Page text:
‘The Savages’ defies genre by questioning the typical

Unless your local DVD store has a realism aisle, watch The Savages in theaters while you can, because otherwise you might have trouble locating this indefinable film. Although one could argue that The Savages is a comedy, it rarely elicits laughter; instead we often sense neurons firing at some premature level that, however amusing, just falls short of the laugh threshold. And the film is no tragedy either, for our protagonists are significantly better off when the film ends than when it began.

The only category that truly fits the film is “real life.” Director Tamara Jenkins is far less concerned with pushing the story forward than with making keen observations about the complexities of dealing with family relationships and middle age. The film’s lack of urgency allows for in-depth character development and delightfully awkward moments, but it also works to challenge the viewer’s continual interest in the plot.

The film revolves around two humorously neurotic middle-aged siblings, Jon and Wendy Savage (played by Phillip Seymour Hoffman and Laura Linney). They are brought together by the death of their demented father’s longtime girlfriend and must find a new place for him to live out his remaining days.

What’s captivating about this story is the unusual dynamic created by the fact that Jon and Wendy, who have no real affection for their father, are forced to care for a parent who never cared for them. But dealing with their dying father is really just a mechanism to help deal with their own mid-life crises, which Wendy describes as middle-class whining.

Jon, a disheveled drama professor in Buffalo, is struggling with a book on Bertolt Brecht and the fact that his girlfriend must return to Poland because her visa has expired. Wendy is a failed playwright based in New York whose only real relationship is an affair with a married man who swings by, when walking his dog, for a little action. Without much back-story, Jenkins posits Jon and Wendy’s state as being a result of poor parenting. The key question thus becomes: how will dealing with their father improve their lives?

The Savages is writer/director Jenkins’ second feature, a follow-up to the 1998 cult classic Slums of Beverly Hills. Where she best succeeds in her most recent film is in creating (with much help from Hoffman and Linney) three-dimensional characters with whom we can all relate. In fact, we spend so much time getting to know their histories and eccentricities that we are almost forced to identify with some aspect of them.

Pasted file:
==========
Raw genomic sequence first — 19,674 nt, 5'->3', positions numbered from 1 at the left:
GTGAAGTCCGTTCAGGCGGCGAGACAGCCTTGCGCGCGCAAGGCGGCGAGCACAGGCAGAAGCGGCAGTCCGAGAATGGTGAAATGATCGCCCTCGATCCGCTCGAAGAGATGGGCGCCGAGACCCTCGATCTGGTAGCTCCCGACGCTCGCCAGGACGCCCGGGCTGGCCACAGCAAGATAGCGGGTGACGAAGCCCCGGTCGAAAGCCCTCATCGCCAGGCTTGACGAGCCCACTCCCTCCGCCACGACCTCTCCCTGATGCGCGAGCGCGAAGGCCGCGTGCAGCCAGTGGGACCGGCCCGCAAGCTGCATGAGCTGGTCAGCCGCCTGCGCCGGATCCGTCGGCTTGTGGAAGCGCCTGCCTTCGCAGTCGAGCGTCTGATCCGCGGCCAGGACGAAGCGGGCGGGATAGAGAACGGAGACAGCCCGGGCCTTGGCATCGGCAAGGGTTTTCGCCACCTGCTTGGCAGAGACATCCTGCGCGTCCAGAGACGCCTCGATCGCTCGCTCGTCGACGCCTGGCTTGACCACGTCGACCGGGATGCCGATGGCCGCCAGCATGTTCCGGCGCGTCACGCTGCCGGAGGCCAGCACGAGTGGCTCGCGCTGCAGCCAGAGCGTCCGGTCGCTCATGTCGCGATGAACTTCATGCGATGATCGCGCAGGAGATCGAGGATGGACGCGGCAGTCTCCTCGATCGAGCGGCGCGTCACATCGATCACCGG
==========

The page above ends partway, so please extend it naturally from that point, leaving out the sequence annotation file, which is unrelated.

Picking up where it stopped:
Also adding to the film’s realism is that there is very little idealization in it. There are no ravishing movie stars, boundless landscapes or epic themes. It is simply a story about two average people, in the unremarkable setting of Buffalo, trying to cope.

One of the most interesting aspects of The Savages is how it portrays the universal issue of dealing with dying loved ones, which seems to parallel dealing with oneself. Perhaps the most emotionally wrenching scene takes place in a diner when Jon and Wendy are forced to ask their father if he wants to be kept alive in the case of a coma and, if not, how he would like to be buried. The film, refreshingly, refrains from providing a commentary on handling death but rather provides one entertaining perspective.

The lack of traditional dramatic structure may be off-putting to a viewer looking for compelling narrative, but where the film really slips is in the last few minutes. Without explanation, it jumps from their father’s inevitable death to a scene six months later that provides a sort of hopeful resolution. The resolution is not the issue; it is the lack of justification for it: there is no recognition, realization or epiphany. There is simply a jump from melancholy to happiness and hope. This probably won’t leave you feeling cheated, just a bit confused.

In general, the film’s merits outweigh its flaws. Both the story and the characters are a welcome diversion from the typical sketches of mainstream cinema, and the performances alone, by Hoffman, Linney and Philip Bosco as the father, justify a viewing. Although you may find yourself checking your watch here and there, you will most likely leave the theater pleased to have entered this bizarre, but perhaps strangely ordinary, world.

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